Eleutherine bulbosa (Mill.) Urb.

Last updated: 16 May 2016

Scientific Name

Eleutherine bulbosa (Mill.) Urb.

Synonyms

Eleutherine americana (Aubl.) Merr. ex K.Heyne, Antholyza meriana Blanco [Illegitimate], Bermudiana bulbosa (Mill.) Molina, Cipura plicata (Sw.) Griseb., Eleutherine anomala Herb., Eleutherine longifolia Gagnep., Eleutherine plicata (Sw.) Herb., Eleutherine subaphylla Gagnep., Ferraria parviflora Salisb., Galatea americana (Aubl.) Kuntze, Galatea bulbosa (Mill.) Britton, Galatea plicata (Sw.) Baker, Galatea vespertina Salisb. [Invalid], Ixia americana Aubl., Marica plicata (Sw.) Ker Gawl. [Illegitimate], Moraea plicata Sw. [Illegitimate], Sisyrinchium americanum (Aubl.) Lemée, Sisyrinchium bulbosum Mill., Sisyrinchium capitatum Pers., Bermudiana congesta (Klatt) Kuntze, Cipura plicata (Sw.) Griseb. [1]

Vernacular Name

English American eleutherine [2]
Indonesia Branbang sabrang, bawang sabrang [2], bawang kapal,babawangan beureum, bawang siyem, teki sabrang, luluwa [3][4]
Bolivia Ajillo [2]
Ecuador Hua-do, lumu lisan [2]
Peru Kampanak, lumumama, mama pirpiri, piripri, yahuar piri-pin, yawar periperi [2]

Geographical Distributions

No documentation

Botanical Description

Eleutherine bulbosa is a member of the Iridaceae family. It is herbaceous plant which can reach up to 40 cm high.

The stem is erect or drooping; subterranean, elongated ovoid and red in colour.

The leaves are radial, lanceolate and glabrous measure 25-60 cm x 1-2.5 cm. The flowers are white or yellow in colour and open in the evening for 2 hours.[5]

Cultivation

No documetation

Chemical Constituent

E. bulbosa  has been reported to contain eleutherol; isoeleutherin; eleutherin; [markedly increase the bloodflow of arteriae coronaria]; elecanacin; isoelecanacin; eleutherinoside A; eleuthoside B; (-)-3-[2-(acetyloxy)propyl]-2-hydroxy-8-methoxy-1,4-naphthoquinone; eleutherinol; 1,5-dihydroxy-3-methylanthraquinone; (-)-isoeleutherin; (+)-eleutherin; (-)-hongconin; (+)-dihydroeleutherinol; isoeleutherol; eleutherin; isoeleutherin; β-sitosterol; 8-hydroxy-3, 4-Dimethoxy-1-methyl-anthra-9, l0-quinone-2-carboxylic acid methyl ester; hongconin; 4,8-Dihydroxy-3-Methoxy-1-methyl-anthra-9,10-quinone-2-carboxylic  acid methyl ester, eleutherinone, kadsuric acid. [2][6][7][8][9][10]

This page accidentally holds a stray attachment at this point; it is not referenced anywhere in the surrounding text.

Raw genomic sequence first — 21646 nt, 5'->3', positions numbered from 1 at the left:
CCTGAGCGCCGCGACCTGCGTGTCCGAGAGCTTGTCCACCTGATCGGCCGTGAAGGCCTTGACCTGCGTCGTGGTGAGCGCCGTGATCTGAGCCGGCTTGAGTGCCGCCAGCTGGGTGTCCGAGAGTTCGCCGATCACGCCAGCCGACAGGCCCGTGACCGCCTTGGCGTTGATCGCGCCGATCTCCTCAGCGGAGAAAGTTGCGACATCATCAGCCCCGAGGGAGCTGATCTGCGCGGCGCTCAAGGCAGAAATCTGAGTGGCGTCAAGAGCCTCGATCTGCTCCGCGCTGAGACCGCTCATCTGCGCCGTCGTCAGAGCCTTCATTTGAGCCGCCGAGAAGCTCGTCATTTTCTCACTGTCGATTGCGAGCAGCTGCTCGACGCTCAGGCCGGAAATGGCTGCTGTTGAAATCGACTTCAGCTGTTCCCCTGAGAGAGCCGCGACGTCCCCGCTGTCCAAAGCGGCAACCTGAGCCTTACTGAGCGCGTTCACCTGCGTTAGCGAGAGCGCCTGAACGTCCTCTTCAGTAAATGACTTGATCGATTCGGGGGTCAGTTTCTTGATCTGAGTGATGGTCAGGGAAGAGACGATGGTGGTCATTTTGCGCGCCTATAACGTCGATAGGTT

Plant Part Used

Tuber and leaves [3]

Traditional Use

E. bulbosa is traditionally used in the treatment of uterine haemorrhage, abortion, headache and anaemia. The antibacterial and anti-inflammatory properties of the bulb are taken for pertussis, haemoptysis and simple coughs [11]. The bulb is also used in the treatment of abscesses, impetigo, trauma and wounds. The treatment is by using the poultice of pounded bulb over the lesion. The chewed fresh bulb or expressed juice is used in the treatment of diarrhoea, dysentery, jaundice, colitis and also in cases of cancer of the colon. [3][11]

Preclinical Data

Pharmacology

Anti-oxidant Activity

Seven new naphthoquinone compounds were isolated from the bulb of E. bulbosa.  Some of the compounds showed potent anti-oxidant activity. [9]

Anti-inflammatory Activity